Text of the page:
'The Uncanny Valley' at Wave Pool Appropriates AI for the Everyday via Fabricators, Artists and Architects

The valley is the term used to describe the unsettling feeling when robots or computer images are almost too lifelike

click to enlarge Eastern Oregon 2016 - Photo: Brookey Shanesy
Photo: Brookey Shanesy
Eastern Oregon 2016

The “uncanny valley” is a term used to describe the unsettling feeling you get when looking at a robot or computer-generated image that resembles a human so closely that it grosses you out or scares you just a little. Like those computer games where you can’t tell if it’s an actual human on the screen for a split second.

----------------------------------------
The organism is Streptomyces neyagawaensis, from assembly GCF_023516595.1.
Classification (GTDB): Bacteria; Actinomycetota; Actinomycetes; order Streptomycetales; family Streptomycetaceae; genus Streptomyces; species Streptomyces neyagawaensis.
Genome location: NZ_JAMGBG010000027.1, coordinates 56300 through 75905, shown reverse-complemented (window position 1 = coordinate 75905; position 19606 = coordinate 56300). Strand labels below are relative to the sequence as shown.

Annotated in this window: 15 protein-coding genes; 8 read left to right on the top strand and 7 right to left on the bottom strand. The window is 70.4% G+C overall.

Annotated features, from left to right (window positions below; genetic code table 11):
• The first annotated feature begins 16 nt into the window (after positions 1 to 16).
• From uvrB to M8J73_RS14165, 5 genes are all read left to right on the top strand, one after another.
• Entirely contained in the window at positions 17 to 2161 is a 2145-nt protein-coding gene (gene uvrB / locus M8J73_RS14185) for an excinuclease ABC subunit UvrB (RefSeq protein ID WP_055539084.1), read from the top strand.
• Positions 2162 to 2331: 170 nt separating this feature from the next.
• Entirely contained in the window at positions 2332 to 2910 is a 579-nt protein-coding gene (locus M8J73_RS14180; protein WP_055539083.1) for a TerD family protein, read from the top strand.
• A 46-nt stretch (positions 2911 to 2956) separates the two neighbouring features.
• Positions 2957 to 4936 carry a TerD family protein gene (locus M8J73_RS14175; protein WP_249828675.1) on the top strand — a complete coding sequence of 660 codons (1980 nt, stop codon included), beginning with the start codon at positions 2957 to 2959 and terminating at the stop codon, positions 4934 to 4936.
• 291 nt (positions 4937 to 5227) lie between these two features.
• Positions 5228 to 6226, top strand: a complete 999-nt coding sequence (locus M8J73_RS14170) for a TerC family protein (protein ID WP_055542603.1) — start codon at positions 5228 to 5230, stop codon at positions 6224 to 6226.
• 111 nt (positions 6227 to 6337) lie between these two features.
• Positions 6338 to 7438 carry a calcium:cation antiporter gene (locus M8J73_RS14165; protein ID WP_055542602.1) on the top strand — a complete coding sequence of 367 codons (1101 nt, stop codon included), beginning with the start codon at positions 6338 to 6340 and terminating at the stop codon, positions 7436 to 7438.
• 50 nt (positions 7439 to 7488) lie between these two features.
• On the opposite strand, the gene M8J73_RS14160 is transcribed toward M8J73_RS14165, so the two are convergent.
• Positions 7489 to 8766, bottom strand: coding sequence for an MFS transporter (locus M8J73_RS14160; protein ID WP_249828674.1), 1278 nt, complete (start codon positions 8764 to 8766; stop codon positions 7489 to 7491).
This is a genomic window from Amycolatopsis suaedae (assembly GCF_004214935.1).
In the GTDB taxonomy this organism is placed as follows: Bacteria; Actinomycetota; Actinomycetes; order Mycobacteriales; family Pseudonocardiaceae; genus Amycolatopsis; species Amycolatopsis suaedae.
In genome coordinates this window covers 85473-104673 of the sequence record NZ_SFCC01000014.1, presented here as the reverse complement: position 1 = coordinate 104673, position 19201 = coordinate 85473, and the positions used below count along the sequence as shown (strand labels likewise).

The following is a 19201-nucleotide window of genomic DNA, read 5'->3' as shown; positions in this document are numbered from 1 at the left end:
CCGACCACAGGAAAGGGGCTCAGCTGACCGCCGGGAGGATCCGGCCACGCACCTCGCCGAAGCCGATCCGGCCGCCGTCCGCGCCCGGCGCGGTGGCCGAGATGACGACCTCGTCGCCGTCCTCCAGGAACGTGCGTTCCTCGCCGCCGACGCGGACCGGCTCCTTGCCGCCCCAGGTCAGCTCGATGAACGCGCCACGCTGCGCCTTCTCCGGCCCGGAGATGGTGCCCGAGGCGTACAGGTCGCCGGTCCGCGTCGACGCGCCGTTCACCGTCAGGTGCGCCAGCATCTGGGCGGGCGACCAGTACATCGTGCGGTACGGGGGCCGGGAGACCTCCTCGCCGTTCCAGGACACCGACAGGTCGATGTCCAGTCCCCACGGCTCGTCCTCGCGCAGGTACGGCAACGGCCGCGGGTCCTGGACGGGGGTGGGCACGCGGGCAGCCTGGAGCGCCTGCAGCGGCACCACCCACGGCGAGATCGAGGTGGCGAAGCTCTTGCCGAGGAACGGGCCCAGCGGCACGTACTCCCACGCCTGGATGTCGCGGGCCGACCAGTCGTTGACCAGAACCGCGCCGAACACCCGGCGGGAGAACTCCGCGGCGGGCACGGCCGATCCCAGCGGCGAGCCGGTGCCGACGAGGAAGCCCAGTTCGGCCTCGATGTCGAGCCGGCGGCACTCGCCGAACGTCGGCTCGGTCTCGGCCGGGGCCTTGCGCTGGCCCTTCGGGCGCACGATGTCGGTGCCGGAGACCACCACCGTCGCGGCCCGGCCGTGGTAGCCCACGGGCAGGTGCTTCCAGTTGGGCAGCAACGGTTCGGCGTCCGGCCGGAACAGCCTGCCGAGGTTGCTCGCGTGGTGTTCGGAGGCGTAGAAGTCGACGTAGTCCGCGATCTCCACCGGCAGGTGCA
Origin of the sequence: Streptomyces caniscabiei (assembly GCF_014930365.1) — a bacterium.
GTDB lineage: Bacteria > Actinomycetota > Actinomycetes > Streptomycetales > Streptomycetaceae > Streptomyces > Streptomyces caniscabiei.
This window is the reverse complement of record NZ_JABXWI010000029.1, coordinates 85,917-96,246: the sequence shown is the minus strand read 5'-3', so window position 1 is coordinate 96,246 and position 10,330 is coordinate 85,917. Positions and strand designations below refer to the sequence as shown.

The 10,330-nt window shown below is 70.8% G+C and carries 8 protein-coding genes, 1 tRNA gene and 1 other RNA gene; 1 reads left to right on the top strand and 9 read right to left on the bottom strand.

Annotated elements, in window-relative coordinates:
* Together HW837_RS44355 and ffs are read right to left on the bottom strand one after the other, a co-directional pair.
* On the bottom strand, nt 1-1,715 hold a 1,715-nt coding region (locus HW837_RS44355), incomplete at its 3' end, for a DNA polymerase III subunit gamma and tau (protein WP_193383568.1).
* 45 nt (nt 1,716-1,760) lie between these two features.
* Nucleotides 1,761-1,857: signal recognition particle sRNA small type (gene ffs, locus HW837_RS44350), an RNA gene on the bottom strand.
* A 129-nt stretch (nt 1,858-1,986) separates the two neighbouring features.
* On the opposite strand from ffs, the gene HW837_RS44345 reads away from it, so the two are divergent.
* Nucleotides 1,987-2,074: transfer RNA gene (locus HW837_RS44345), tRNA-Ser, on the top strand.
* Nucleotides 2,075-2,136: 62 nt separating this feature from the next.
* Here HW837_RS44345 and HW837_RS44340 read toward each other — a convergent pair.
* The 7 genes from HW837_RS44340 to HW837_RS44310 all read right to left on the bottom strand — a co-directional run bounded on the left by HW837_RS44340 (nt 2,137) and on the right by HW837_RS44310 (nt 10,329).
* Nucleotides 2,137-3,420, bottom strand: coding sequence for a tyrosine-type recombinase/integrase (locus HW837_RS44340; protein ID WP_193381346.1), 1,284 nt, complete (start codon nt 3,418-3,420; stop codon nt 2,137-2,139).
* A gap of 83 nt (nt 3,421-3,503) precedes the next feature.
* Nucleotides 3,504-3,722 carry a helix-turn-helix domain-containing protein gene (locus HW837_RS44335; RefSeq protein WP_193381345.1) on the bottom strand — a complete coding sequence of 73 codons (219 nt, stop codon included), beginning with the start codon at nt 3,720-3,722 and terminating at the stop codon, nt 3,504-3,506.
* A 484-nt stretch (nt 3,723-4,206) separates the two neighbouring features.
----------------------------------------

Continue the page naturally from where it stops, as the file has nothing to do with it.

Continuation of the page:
Wave Pool’s The Uncanny Valley explores this feeling of unease with curator-in-residence David Corns, who has taken the work of artists, fabricators, musicians, designers and architects to ask: “Can (we) use the effect of uncanniness to address current issues of everyday life, whether they be social, political, or economic, to unveil something new that would otherwise go unnoticed or be unattainable by other means?”

Instead of being repulsed or fetishizing otherness, can this valley reveal the “hybridity” and “ambiguity” of the world?

Opening reception 6-9 p.m. Saturday (June 7). Through July 27. Free admission. Wave Pool, 2940 Colerain Ave., Camp Washington, wavepoolgallery.org

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